Author Topic: Spot the References  (Read 47 times)

Offline Christo

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Spot the References
« on: November 23, 2017, 02:29:34 AM »
Years ago, I was listening to "I Wish I Was A Girl" and was truck by the line, "They're gonna make a movie from the things that they find crawling round my brain."

I thought, I want to see that movie--a movie packed with all the images that Duritz so brilliantly layers in his lyrics--and since that movie doesn't exist, I ought to make it, but since I don't know how to make movies, I simply ought to write a prose poem.

So I did. Sort of. I never finished it. But the idea was to pack it to the brim with lyrical references and capture the same tone. Let me know how I did:

  Casting Shadows On A Winter Sky
A few miles outside a faithless desert town, the main tent is falling like a woman to her knees seeking forgiveness for her sin or about to commit one. The rubes have returned to their perfect blue middle American buildings; the roadies are running the banner down; and the performers are scattered from here. Not far from the circle of commotion, a railroad runs tangent like a national piano—each tie a key, each key a story. Maria’s laying crooked in between, one rail as a headrest, the other for her feet. She’s in a fever lightning dream, thinking the railroad is more like a giant’s ribs in an ocean of sand. Is she barely into Tuesday or out of it? Is that gravestone sun setting or rising? Somewhere in-between fading and shining.
The shallow days have been passing like dreams of ghosts, so Maria practices palindromes just to pass the time. When Jones, a sharpshooter sideshow, arrives to strike up a little conversation about the year, she’s wondering if geese see God.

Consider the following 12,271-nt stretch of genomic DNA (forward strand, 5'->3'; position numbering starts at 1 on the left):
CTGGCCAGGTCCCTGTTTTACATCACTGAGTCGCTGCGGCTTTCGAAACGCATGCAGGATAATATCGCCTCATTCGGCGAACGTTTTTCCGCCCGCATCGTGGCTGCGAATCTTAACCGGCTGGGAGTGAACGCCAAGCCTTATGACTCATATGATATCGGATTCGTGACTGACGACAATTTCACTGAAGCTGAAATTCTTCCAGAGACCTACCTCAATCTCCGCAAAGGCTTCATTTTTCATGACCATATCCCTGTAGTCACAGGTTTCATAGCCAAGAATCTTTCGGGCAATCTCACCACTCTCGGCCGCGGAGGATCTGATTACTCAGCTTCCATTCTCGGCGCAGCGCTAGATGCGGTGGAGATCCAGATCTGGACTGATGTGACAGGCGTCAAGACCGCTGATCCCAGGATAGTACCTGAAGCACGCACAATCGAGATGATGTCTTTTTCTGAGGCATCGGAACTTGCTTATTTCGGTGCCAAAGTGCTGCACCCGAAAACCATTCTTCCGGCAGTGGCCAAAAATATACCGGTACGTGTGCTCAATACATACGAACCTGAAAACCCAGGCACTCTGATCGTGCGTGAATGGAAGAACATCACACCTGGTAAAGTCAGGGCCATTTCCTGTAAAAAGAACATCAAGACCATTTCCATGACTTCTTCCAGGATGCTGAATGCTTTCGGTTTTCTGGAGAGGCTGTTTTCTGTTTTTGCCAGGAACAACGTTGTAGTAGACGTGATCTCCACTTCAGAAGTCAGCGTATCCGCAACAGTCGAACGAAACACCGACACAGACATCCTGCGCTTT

“You all right, darling?”
“Sex at noon taxes,” she says. “Ergo Ogre.”
            “Quit cutting up, Maria,” Jones says. “You almost got hurt when you were on. You want to get yourself killed, that’s your business, but it’s bad business, so don’t do it on our stage.”
            “Moving on…”
            Maria looks like death. and he can see that she’s been crying, but Jones isn’t overly concerned. He’s tired of the revolvers and stupid choices of youth. He’s got aching bones beneath his aging skin, and his pale blue eyes have been burned out by shooting coins in the sun. He doesn’t have time for the drama of youth—the meaningless quest for meaning.
            “Turn a new leaf over,” he tells her. “You got nothing to complain about.”
            She tells him that’s reason enough to complain.
            “Look,” he says. “Shake it off, show off some of those Spanish dances when next you’re on the wire, but don’t go doing nothing stupid.”
            She hates it when people call her a tightrope walker. She doesn’t walk a tightrope, she lights herself on fire and swims in the beams where the spotlights shine. She can dance between  rain like a ghost in a fog.
            Maria asks if Jones has seen Anna—another palindrome.
            He hasn’t. So, Mariah shifts to other word games. She’s says, “We have agreed, we have a greed, and—in a sense—innocence. Justice? Just us. Just to five? Justified.”
            Jones shakes his gray head. “Look at me,” he says. “Just another burned rider. You want to be just like me?”
            “Want?” Maria says. And suddenly she’s standing. “What do I want?” Suddenly she’s moving towards him. Jones takes a step back from her black hair and green eyes. A step back from her blue rain and her white skin.
            She says, “All I want is something fine.”
            And all of a sudden. she disappears.